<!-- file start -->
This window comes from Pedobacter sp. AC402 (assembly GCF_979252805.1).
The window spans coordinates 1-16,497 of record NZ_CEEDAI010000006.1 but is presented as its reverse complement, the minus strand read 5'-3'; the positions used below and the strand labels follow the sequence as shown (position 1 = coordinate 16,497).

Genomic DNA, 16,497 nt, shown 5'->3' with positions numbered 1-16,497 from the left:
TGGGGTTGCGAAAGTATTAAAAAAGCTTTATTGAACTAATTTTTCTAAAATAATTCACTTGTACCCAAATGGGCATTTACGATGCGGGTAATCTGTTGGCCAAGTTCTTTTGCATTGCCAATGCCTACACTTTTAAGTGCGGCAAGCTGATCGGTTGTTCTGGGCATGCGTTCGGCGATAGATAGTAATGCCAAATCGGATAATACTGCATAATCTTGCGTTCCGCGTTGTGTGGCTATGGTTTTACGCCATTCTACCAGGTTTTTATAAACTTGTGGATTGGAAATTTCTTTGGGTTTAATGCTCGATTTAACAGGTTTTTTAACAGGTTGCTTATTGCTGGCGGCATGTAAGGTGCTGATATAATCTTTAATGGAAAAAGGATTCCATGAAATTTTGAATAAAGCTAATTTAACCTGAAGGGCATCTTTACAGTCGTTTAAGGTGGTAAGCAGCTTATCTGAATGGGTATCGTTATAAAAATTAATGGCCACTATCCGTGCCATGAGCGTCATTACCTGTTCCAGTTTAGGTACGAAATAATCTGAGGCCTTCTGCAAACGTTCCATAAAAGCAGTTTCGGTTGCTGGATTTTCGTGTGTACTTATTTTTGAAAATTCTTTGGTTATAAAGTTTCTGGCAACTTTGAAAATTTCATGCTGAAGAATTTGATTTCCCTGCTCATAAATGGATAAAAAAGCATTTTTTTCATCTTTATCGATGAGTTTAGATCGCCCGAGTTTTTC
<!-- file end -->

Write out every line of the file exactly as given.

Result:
This window comes from Pedobacter sp. AC402 (assembly GCF_979252805.1).
The window spans coordinates 1-16,497 of record NZ_CEEDAI010000006.1 but is presented as its reverse complement, the minus strand read 5'-3'; the positions used below and the strand labels follow the sequence as shown (position 1 = coordinate 16,497).

Genomic DNA, 16,497 nt, shown 5'->3' with positions numbered 1-16,497 from the left:
TGGGGTTGCGAAAGTATTAAAAAAGCTTTATTGAACTAATTTTTCTAAAATAATTCACTTGTACCCAAATGGGCATTTACGATGCGGGTAATCTGTTGGCCAAGTTCTTTTGCATTGCCAATGCCTACACTTTTAAGTGCGGCAAGCTGATCGGTTGTTCTGGGCATGCGTTCGGCGATAGATAGTAATGCCAAATCGGATAATACTGCATAATCTTGCGTTCCGCGTTGTGTGGCTATGGTTTTACGCCATTCTACCAGGTTTTTATAAACTTGTGGATTGGAAATTTCTTTGGGTTTAATGCTCGATTTAACAGGTTTTTTAACAGGTTGCTTATTGCTGGCGGCATGTAAGGTGCTGATATAATCTTTAATGGAAAAAGGATTCCATGAAATTTTGAATAAAGCTAATTTAACCTGAAGGGCATCTTTACAGTCGTTTAAGGTGGTAAGCAGCTTATCTGAATGGGTATCGTTATAAAAATTAATGGCCACTATCCGTGCCATGAGCGTCATTACCTGTTCCAGTTTAGGTACGAAATAATCTGAGGCCTTCTGCAAACGTTCCATAAAAGCAGTTTCGGTTGCTGGATTTTCGTGTGTACTTATTTTTGAAAATTCTTTGGTTATAAAGTTTCTGGCAACTTTGAAAATTTCATGCTGAAGAATTTGATTTCCCTGCTCATAAATGGATAAAAAAGCATTTTTTTCATCTTTATCGATGAGTTTAGATCGCCCGAGTTTTTC